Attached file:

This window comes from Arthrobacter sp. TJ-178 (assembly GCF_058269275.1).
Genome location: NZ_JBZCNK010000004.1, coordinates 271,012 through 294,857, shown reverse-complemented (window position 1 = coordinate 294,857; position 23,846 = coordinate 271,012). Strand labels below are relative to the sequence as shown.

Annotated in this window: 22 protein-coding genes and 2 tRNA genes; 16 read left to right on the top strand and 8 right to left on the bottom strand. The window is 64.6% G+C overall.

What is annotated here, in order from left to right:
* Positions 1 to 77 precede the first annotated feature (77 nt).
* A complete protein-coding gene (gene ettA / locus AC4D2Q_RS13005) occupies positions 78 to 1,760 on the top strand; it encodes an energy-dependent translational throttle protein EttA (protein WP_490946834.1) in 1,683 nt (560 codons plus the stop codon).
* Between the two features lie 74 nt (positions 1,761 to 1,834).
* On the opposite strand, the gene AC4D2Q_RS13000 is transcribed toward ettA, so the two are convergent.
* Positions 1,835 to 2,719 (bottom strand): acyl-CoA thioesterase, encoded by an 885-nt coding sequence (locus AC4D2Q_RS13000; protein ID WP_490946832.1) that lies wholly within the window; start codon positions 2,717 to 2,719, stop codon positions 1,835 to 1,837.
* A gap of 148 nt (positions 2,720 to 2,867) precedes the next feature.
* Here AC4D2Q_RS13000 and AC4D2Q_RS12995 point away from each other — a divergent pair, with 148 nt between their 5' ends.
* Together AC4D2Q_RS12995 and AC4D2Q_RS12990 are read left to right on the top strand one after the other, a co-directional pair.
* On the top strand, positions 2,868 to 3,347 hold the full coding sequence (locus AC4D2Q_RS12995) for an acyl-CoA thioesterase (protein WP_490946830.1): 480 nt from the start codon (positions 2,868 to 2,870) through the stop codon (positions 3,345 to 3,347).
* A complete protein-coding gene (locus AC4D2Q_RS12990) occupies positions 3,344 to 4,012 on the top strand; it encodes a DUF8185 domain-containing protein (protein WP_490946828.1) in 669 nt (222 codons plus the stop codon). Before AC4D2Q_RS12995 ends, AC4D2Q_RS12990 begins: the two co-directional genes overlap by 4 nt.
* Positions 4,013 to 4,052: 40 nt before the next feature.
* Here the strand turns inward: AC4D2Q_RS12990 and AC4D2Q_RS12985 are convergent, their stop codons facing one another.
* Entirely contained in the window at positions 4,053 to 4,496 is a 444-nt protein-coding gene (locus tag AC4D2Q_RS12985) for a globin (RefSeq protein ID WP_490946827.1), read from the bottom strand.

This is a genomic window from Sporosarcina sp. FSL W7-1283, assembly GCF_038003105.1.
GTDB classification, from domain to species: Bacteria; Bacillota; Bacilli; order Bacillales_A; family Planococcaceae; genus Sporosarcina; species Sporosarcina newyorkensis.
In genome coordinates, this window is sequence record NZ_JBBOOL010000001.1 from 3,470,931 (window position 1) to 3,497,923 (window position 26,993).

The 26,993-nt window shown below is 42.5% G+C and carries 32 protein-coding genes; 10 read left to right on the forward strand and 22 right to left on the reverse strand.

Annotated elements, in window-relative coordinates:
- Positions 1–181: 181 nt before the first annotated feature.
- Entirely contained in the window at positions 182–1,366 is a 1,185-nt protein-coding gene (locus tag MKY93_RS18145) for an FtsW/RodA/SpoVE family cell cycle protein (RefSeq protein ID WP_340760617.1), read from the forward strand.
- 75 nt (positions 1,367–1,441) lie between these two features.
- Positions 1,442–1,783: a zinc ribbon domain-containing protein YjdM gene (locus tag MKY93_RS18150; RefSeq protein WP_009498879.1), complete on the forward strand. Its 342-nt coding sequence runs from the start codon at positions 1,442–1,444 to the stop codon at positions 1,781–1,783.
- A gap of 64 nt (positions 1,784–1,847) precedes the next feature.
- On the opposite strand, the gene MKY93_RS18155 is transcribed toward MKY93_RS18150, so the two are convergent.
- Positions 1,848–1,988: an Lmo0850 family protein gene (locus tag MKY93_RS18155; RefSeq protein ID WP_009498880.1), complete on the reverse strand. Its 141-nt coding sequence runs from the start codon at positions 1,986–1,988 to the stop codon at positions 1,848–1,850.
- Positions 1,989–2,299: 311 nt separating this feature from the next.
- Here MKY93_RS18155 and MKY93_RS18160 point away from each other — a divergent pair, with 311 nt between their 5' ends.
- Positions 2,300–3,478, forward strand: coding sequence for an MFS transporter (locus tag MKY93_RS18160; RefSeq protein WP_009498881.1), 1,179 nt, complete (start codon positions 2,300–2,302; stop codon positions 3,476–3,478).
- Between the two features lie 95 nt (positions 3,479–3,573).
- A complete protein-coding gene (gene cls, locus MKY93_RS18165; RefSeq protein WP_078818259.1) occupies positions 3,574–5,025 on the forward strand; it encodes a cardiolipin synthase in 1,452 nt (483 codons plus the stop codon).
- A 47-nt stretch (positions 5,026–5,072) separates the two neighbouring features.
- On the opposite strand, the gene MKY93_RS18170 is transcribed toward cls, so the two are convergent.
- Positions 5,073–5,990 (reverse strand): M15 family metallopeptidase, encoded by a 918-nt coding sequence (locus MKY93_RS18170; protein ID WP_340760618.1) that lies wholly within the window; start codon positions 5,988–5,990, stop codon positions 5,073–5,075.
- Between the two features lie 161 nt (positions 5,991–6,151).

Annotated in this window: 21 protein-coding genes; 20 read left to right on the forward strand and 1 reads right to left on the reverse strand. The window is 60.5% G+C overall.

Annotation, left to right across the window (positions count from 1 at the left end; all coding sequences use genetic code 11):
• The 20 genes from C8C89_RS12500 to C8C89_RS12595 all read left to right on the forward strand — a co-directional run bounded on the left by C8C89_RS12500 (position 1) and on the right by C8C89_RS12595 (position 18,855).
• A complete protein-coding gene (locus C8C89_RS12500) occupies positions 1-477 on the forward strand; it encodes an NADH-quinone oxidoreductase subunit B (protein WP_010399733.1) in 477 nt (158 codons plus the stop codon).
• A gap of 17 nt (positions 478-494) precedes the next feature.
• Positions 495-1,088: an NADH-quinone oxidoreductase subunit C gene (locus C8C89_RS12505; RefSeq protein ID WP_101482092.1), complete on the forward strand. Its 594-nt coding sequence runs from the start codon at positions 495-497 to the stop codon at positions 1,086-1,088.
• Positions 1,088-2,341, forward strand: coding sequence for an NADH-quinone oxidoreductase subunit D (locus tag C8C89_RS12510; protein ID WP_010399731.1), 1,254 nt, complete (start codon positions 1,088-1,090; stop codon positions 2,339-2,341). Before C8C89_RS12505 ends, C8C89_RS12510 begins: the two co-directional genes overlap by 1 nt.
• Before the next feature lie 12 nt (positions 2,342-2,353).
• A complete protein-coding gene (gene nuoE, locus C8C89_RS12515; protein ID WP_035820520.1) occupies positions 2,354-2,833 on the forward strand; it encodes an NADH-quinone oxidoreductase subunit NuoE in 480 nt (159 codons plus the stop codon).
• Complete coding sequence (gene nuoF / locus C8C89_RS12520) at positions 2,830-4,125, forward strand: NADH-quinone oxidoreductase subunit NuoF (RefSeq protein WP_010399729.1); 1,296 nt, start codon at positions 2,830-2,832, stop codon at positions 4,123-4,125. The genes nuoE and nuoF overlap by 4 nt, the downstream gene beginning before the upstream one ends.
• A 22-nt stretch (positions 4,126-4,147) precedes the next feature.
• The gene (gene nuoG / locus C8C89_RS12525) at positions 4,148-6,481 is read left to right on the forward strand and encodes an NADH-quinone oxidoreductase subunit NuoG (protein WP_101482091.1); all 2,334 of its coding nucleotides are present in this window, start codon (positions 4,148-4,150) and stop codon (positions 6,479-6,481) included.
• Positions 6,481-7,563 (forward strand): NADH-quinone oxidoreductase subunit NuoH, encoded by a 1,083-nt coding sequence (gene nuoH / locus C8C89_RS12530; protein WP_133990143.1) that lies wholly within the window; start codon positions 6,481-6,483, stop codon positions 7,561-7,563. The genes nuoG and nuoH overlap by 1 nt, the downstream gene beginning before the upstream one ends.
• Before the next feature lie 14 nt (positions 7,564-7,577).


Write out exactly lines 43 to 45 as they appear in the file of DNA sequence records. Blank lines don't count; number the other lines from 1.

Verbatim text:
• A gap of 17 nt (positions 478-494) precedes the next feature.
• Positions 495-1,088: an NADH-quinone oxidoreductase subunit C gene (locus C8C89_RS12505; RefSeq protein ID WP_101482092.1), complete on the forward strand. Its 594-nt coding sequence runs from the start codon at positions 495-497 to the stop codon at positions 1,086-1,088.
• Positions 1,088-2,341, forward strand: coding sequence for an NADH-quinone oxidoreductase subunit D (locus tag C8C89_RS12510; protein ID WP_010399731.1), 1,254 nt, complete (start codon positions 1,088-1,090; stop codon positions 2,339-2,341). Before C8C89_RS12505 ends, C8C89_RS12510 begins: the two co-directional genes overlap by 1 nt.